Tuesday, October 14, 2008

Black Watch


By Gregory Burke. Dir. John Tiffany. St. Ann's Warehouse. (CLOSED)

This visceral multimedia production from the National Theater of Scotland, about the Scottish army regiment's storied history right up to its Pyhrric tours of duty in Irag, returns for an extended run a year after its acclaimed Brooklyn run a year ago. Last year's reviews, most of re-gathered here alongside a few fresh ones, are almost unanimously ecstatic.

New York Observer A+
(John Heilpern) Put simply, it's essential that you see Black Watch at Brooklyn's St. Ann's Warehouse: It's among the most compelling theater pieces you could wish to see. And weep for, in a sense. The production from Scotland's National Theatre is a magnificent one, and its awesome reality and humaneness will overwhelm you. Black Watch is the first docudrama about war I've seen that successfully turns reportage into art.

New York Times A+
(Ben Brantley) Black Watch is a necessary reminder of the transporting power that is unique to theater...In portraying the tours of duty in Iraq of members of the Black Watch, a some 300-year-old regiment with a gloriously storied past, this production dissolves traditional boundaries of time and form. It seems to exist at the same moment both in intimate close-up...and in wide-angle historical perspective that encompasses the generations of Black Watch soldiers who have come before these...This exquisitely sustained double vision makes "Black Watch" one of the most richly human works of art to have emerged from this long-lived war.

NY Sun A+
(Eric Grode) Gregory Burke, who compiled his riveting text from interviews with Black Watch soldiers, and director John Tiffany have created a collage as intricate and as codified as a tapestry. In terms of sheer imagination, their destabilizing and magnificent work of stagecraft, which is being presented by the National Theatre of Scotland, is unlikely to be bested by any play -- perhaps by any dramatic work of any genre -- about the war in Iraq.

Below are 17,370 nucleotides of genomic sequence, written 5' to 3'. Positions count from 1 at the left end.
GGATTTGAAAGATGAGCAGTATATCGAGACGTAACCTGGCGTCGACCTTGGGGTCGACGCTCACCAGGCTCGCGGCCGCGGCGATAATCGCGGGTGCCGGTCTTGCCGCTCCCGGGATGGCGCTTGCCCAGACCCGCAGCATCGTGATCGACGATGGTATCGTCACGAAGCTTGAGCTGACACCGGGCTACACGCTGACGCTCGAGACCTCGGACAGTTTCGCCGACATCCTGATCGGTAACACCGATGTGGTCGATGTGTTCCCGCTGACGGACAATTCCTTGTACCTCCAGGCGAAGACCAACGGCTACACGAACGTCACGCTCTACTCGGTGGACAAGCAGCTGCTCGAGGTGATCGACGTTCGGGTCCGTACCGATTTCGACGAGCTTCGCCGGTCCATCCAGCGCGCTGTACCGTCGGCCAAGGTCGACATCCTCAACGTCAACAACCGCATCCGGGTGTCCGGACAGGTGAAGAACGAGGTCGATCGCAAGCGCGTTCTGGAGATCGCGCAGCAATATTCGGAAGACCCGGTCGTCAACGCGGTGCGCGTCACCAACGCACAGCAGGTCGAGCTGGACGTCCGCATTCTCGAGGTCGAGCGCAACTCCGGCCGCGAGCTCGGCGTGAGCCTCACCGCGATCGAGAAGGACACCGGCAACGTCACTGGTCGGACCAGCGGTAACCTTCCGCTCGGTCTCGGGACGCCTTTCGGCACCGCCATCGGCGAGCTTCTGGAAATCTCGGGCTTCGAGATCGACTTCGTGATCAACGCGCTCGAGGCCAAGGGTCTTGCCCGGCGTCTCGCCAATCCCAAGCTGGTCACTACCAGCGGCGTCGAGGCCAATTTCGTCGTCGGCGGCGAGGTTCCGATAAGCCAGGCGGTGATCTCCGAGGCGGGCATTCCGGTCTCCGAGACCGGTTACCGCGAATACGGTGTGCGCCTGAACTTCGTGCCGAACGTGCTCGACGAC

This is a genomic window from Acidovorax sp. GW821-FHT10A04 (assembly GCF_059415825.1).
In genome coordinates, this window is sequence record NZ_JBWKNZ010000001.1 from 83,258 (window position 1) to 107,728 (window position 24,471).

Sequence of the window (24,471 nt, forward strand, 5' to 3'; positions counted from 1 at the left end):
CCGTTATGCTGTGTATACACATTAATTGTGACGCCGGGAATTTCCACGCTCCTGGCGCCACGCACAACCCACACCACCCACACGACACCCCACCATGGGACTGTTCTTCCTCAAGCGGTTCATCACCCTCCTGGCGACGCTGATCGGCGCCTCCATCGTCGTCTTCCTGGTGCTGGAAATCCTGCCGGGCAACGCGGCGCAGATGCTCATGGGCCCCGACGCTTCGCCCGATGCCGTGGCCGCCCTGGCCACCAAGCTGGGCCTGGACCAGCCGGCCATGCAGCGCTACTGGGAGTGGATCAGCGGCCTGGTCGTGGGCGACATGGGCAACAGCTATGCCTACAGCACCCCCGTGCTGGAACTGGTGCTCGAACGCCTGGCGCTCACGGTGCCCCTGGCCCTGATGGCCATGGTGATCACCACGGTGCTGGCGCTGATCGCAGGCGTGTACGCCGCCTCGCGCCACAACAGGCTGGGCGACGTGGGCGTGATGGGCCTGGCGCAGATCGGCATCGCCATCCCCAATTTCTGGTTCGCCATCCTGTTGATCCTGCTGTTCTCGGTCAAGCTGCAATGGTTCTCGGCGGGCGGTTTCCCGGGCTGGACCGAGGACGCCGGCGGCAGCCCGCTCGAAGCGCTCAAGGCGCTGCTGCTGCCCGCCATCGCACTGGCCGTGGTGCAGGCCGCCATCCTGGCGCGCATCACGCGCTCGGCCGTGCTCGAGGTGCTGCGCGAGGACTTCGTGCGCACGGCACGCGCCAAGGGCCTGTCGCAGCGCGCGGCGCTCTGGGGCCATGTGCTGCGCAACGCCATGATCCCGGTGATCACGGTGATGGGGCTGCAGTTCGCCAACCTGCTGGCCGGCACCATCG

The Journal News A+
(Jacques Le Sourd) This phantasmagorical one-act play, which unfolds in St. Ann's long trough of an acting space between two halves of the audience, builds an emotional momentum whose impact manages to sneak up on you...There is music, there is traditional dance, there is the iconic heraldry and elegance of this highly respected military unit, combined with sounds and images, from several television screens, of filmed bombardments, media reports and political bloviators...The soaring, beautiful "Black Watch" gets to the heart of the matter like nothing else has.

Time Out NY A
(David Cote) The senses-pummeling drama...doesn't settle for easy pacifist positions; it assumes that countries need soldiers and that war is a necessary evil. But this passionate, gritty homage to the craft of battle draws the line at the imperialist quagmire of Iraq...The sheer physical bravado and endurance of the ten-man ensemble is exhilarating...My only regret--and it's a selfishly nationalist one--is that our boys didn't think of this first.

Newsday A
(Linda Winer) An indelible and moving experience. Directed by John Tiffany, the cast...take us under the surface by juxtaposing the war-is-hell content with the ancient stirrings of folk songs and dance, with lyric push-pull of bodies leaning and tumbling helplessly over one another. When the men read letters from home, their hands shape their longings in a strange, silent ballet.